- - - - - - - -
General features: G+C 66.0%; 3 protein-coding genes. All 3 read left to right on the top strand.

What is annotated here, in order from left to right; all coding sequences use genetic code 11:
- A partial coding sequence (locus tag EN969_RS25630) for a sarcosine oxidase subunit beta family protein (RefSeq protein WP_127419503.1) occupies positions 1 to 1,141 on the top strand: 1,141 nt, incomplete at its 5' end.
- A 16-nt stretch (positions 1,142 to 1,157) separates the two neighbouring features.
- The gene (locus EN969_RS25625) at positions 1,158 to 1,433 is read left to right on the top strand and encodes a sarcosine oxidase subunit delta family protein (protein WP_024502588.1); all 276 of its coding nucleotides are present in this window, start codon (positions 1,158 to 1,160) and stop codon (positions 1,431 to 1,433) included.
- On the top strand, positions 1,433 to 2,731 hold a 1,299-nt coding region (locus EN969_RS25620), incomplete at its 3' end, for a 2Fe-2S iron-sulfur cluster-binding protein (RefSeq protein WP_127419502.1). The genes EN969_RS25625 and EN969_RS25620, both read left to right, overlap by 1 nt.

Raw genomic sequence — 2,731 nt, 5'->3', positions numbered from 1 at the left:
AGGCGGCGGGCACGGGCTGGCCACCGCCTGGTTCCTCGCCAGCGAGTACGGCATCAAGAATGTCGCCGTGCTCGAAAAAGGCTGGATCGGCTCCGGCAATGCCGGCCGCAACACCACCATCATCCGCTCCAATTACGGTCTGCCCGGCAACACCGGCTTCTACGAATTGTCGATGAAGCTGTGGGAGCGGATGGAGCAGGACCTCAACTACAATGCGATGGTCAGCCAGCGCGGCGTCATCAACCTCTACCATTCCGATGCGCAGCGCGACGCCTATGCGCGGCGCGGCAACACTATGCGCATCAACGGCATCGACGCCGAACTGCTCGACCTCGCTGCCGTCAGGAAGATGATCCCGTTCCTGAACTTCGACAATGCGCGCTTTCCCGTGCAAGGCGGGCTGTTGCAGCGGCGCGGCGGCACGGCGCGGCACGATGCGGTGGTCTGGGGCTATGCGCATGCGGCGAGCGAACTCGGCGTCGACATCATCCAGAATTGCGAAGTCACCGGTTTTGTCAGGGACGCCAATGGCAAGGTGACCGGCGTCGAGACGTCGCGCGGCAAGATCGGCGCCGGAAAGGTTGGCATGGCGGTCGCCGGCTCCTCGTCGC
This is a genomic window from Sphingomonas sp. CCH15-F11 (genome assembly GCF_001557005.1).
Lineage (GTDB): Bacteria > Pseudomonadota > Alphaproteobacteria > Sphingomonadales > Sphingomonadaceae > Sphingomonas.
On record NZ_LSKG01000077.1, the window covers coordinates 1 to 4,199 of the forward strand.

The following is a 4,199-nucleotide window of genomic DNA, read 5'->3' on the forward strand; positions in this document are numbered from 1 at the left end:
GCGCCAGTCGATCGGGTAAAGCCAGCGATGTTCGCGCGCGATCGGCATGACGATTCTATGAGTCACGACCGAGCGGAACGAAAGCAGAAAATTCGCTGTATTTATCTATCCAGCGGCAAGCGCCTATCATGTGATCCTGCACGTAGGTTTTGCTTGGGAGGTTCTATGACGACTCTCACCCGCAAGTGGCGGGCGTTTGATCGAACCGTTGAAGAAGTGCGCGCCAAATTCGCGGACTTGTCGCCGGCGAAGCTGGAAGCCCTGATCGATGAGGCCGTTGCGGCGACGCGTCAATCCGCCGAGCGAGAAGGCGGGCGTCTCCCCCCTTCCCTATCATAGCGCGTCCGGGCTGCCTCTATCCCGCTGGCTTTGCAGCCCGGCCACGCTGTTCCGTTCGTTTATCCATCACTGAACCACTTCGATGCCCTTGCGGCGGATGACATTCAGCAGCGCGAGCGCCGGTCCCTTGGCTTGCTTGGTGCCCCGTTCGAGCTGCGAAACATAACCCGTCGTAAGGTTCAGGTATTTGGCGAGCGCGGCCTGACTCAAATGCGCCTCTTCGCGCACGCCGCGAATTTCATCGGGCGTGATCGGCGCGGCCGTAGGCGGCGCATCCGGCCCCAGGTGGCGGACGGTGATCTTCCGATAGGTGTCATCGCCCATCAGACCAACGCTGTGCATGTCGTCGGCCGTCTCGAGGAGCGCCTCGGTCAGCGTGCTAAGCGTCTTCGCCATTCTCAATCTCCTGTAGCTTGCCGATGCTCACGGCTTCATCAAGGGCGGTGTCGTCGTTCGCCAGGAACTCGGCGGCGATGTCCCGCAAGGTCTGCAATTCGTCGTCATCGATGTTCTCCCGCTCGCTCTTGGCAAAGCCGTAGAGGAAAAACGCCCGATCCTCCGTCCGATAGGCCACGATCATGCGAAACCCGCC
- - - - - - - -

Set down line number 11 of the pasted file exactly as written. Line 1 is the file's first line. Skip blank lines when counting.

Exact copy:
On record NZ_LSKG01000077.1, the window covers coordinates 1 to 4,199 of the forward strand.